Review | Aquaman | 2018

Perhaps the best thing DC currently has going for it is the lower expectations one has going into their films than one of Marvel's. While Marvel's consistently high standards continue to yield strong results, DC's mixed track record when it comes to their films, not to mention their backwards approach to creating a cinematic universe, has resulted in some decidedly underwhelming films.

While Man of Steel and Wonder Woman were both strong films, DC's attempts at world-building in Batman vs. Superman: Dawn of Justice, Justice League, and Suicide ranged from mediocre to painful, leaving the future of the series in doubt. While DC hasn't learned from all of its mistakes, they have shown a penchant for recruiting top-notch talent behind the camera, hiring Patty Jenkins (Monster) to helm Wonder Woman and Wonder Woman 1984, Ava Duvernay (Selma) to adapt New Gods, and  James Wan (The Conjuring) to tackle their latest big screen extravaganza, Aquaman.

Aquaman is perhaps one of the comic giant's more obscure superheroes, but in casting the ever-popular Jason Momoa, fresh of his stint as Khal Drogo in HBO's Game of Thrones, DC scored a coup that has pushed the character to new heights of popularity. Momoa is indeed charismatic as the reluctant underwater king, who must return to Atlantis to claim the throne from his evil half-brother, King Orm (Patrick Wilson). It's a narrative that borrows heavily from everything from Shakespeare's "Hamlet," to Marvel's Thor: Ragnarok, to Dreamworks' How to Train Your Dragon 2, peddling a tired story of reclaiming a throne in a mythical kingdom that has been done so many times at this point that's it's hard to tell what is being stolen from anymore.

The film's lack of originality is hampered by a tired screenplay that claims no less that 5 credited writers, and it definitely has that "written by committee" feel, cribbing liberally from other superhero origin films while bringing very little new to the table. Aquaman attempts to stuff so much backstory and ham-fisted mythology into its inflated runtime (2 hours and 23 minutes!) that it would be possible to excise at least 30 minutes from the film without taking anything essential away from the overall plot.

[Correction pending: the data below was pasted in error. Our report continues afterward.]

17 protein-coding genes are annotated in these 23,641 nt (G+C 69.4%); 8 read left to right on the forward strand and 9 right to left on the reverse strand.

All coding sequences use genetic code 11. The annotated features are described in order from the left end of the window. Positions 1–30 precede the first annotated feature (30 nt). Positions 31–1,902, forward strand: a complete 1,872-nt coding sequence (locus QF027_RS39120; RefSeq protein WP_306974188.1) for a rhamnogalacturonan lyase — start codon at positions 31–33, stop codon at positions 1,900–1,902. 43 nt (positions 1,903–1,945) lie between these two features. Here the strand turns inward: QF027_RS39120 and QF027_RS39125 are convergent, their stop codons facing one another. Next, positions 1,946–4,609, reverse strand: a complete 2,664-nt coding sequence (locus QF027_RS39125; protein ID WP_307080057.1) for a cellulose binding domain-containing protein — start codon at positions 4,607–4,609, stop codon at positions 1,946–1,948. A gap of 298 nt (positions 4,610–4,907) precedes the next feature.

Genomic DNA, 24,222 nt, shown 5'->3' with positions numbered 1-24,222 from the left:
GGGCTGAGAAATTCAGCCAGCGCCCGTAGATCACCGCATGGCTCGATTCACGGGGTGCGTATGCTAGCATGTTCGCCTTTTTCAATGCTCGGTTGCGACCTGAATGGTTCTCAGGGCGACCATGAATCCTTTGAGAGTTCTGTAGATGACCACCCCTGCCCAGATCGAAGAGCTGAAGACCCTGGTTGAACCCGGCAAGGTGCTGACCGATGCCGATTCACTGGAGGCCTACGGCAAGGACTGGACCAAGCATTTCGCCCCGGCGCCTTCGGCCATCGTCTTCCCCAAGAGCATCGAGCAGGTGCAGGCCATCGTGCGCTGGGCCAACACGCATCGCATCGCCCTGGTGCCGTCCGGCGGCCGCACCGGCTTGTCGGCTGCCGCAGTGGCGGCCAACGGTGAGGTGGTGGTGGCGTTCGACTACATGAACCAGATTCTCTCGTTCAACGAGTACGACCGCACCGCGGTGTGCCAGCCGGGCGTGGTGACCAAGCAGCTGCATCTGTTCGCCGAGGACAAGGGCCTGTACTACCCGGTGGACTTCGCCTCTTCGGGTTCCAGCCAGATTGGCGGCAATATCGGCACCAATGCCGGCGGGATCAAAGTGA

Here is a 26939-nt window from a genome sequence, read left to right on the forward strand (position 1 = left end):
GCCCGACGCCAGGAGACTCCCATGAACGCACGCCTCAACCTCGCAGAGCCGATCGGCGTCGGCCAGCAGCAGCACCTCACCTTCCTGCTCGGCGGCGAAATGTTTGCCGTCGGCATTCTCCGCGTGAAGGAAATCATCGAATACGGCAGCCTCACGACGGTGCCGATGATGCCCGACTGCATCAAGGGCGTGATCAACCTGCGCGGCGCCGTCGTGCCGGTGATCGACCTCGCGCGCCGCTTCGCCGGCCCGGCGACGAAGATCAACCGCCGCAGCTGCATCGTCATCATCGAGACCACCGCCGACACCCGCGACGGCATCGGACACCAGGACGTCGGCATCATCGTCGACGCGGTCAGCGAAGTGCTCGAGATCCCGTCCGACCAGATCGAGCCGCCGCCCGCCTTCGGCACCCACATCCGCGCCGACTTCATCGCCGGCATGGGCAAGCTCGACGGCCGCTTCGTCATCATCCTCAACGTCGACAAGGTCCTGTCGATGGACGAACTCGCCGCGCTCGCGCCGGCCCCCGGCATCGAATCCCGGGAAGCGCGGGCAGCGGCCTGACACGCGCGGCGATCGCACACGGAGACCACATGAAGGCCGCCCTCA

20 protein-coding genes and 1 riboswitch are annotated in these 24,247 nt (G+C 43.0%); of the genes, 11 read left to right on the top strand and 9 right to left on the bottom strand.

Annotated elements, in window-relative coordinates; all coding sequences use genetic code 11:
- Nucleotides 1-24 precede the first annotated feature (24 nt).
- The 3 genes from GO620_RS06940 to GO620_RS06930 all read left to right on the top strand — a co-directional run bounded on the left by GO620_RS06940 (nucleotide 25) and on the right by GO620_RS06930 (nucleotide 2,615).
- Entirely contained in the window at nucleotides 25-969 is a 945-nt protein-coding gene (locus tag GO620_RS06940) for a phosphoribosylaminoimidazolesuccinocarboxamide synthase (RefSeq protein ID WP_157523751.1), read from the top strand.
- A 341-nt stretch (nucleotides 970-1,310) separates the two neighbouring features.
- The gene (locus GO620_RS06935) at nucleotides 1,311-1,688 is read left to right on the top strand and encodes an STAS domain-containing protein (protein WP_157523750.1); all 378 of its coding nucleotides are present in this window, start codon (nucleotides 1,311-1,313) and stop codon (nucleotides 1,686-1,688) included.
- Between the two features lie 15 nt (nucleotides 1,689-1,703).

To his credit, Wan seems to understand the inherent goofiness of the entire premise (the film's villain, Black Manta, looks like a rejected Power Rangers villain), and directs the hell out of it. His fluid sense of storytelling keeps the flashbacks and digressions from becoming too unwieldy, and he stuffs the frame with so much business that it's almost shocking that the film doesn't buckle under the weight. As a result, the action sequences are just so gleefully bonkers that one can't help but get swept up in it, the film's climax becoming a vibrantly unhinged set piece that goes for broke and actually out-Bays Michael Bay, throwing in everything but the kitchen sink while maintaining focus on what's most important in the frame.

Wan does his best with the cards he was dealt. Aquaman is a fairly standard superhero yarn Wan uses as a playground. He's clearly having a blast, and his sense of fun is infectious, even if underneath the flashy action sequences the film itself is incredibly rote. Yet it's hard to say no to a film with a cast that includes Nicole Kidman, Willem Dafoe, and Julie Andrews as a massive sea monster. It may be all flash and no substance, but it's some pretty damn impressive flash.

GRADE - ★★½ (out of four)

AQUAMAN | Directed by James Wan | Stars  Jason Momoa, Amber Heard, Willem Dafoe, Patrick Wilson, Dolph Lundgren, Yahya Abdul-Mateen II, Nicole Kidman,  Temuera Morrison, Ludi Lin, Randall Park, Djimon Hounsou, Leigh Whannell, Julie Andrews, John Rhys-Davies | Rated PG-13 for sequences of sci-fi violence and action, and for some language | Now playing in theaters nationwide.


Popular Posts